I backpeddled a little bit, but the stranger calmed down. “Sorry, sorry,” he said. “Also, thank you so much for the ride.”

“Hey, man, I get it. I’ve been lost in another country before and had some great people help me out. I’m always looking to pay it forward.”

“No, but seriously, thank you. This is so much better than finding a taxi and figuring out where I’m going.”

By this point, we’d driven halfway across the city. The stranger told me he and his friends had been out drinking – plausible. But where he’d wound up? A little less likely. The cafe he’d run into me at was off the beaten path, far away from any of the arteries of the city. Then again…

As we pulled into the driveway where his GPS told him was his current home, he reached into his bag and pulled out a handle of Jack Daniels. “Thank you, thank you, thank you. Want a swig for the road?” he offered.

“Nah, I’m good…” I put my car into gear. Maybe it wasn’t so strange that he’d wound up so far from home.

Posted in People, Snapshot, The Barista

with cool weather comes scarves

I currently live behind our local variation of Kroger’s, so rather than doing a big shopping trip once a month or so, I’ll go whenever I need something.

Being me, I tend to run out of everything at once, and am far too stubborn to make two trips or use a cart.

Today, I was being my usual awkward self, hugging a pack of toilet paper to my chest, my right arm desperately clinging to a basket with a soap refill, deodorant, and orange juice, and my left arm groping through the clearance section. An employee came out the doors behind me and looked at me.

To my surprise, instead of simply saying, “Can I help you find anything?” and moving on his way, this older gentleman continued to chat. “Oh, yes, looking through clearance is fun. But if I can help you find anything, just let me know! By the way, I love your scarf!”

I looked down at my frazzled self, hair unwashed, jeans with paint, and the mess of purchases mostly hiding the scarf in question. And then I smiled, because this employee genuinely liked it.

“Thanks! I got it at a thrift store!”

We then spent a few minutes chatting about thrift stores versus garage sales versus brand names. As I turned to leave, he reiterated, “I really like that scarf. You’d never tell it came second hand!”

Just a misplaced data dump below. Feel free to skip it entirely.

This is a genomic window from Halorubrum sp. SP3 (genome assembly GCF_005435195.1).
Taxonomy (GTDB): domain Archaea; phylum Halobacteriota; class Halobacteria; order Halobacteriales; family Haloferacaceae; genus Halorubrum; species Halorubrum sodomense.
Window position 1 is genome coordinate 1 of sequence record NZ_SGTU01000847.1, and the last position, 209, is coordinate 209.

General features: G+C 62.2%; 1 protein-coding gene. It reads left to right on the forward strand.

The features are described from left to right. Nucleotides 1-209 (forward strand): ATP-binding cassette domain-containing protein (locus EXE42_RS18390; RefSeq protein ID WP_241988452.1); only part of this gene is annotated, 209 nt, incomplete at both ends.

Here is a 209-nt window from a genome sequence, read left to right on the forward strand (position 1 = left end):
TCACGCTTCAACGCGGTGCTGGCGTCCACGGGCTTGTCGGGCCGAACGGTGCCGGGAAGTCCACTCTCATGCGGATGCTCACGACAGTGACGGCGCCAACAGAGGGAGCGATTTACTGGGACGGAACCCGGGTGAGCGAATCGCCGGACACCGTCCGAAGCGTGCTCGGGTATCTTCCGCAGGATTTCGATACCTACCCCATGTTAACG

Now, I’d been having a bit of a rough day (think like a country song). So to have a complete stranger take two minutes from his day to not look through me, nor need anything from me… well, that felt good. He was standing by the door when I checked out about ten minutes later and paused me again. “I hope that you have a very nice day,” he emphasized, and waved me on my way.

As I walked home, I felt my heart lift a little bit, still clutching that toilet paper.

Even when things are hard, there are always good people in this world that will go above and beyond what their paycheck dictates they do. And I was pretty lucky to find one of them.

Posted in People, Snapshot, The Barista, Time

one is silver and the other gold

One of my oldest friends moved to Colorado today.

Sarah and I met in middle school. Eleven year old kids, our lives were obsessed with Neopets and who was going to have a sleepover that weekend.

Now, thirteen years later, we’ve been friends longer than we’d been alive when we met. Our lives are now obsessed with Reddit and who is free that evening to grab a beer.

Sarah moved away at the end of 7th grade. There’s really no logical reason why we’re still friends – I didn’t get a cell phone for another four years, Facebook didn’t exist yet, and people moved in and out all the time.

But somehow, it stuck. Through different cities and countries, we somehow kept in touch. She moved to Panther town, I moved to Slovakia. She moved to Minnesota, I moved to Berlin. And now, we both live in Denver. She lives closer to me now than she ever has – a mere twenty one minute drive away.

Sarah and I have gone through a lot together, sometimes going months without speaking. Then suddenly, one of us will send a text or shoot off a message. “Hey, girl. What’s up?” or “This thing happened. Let’s talk?”

Sarah was there for me when I walked away from Christianity – talking to someone about agnosticism and what it meant to leave familiarity behind. I squealed with excitement for her when I found out she and Phil had proposed to one another – finally, a good man after heartbreak in our growing years.

Today, my oldest continuous friend moved to Denver.

Today, the Chaser and I spent an hour with Sarah and Phil, running boxes and couches up to their new apartment.

Today, my oldest friend now only lives a few miles away in her brand new city, and the cycle of life continues one day at a time. Make new friends, but keep the old. One is silver and the other gold.

Welcome to Colorado, Sarah. Welcome home 🙂

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Sarah’s cat, Bishop, was not nearly as ecstatic to be in Colorado as she was.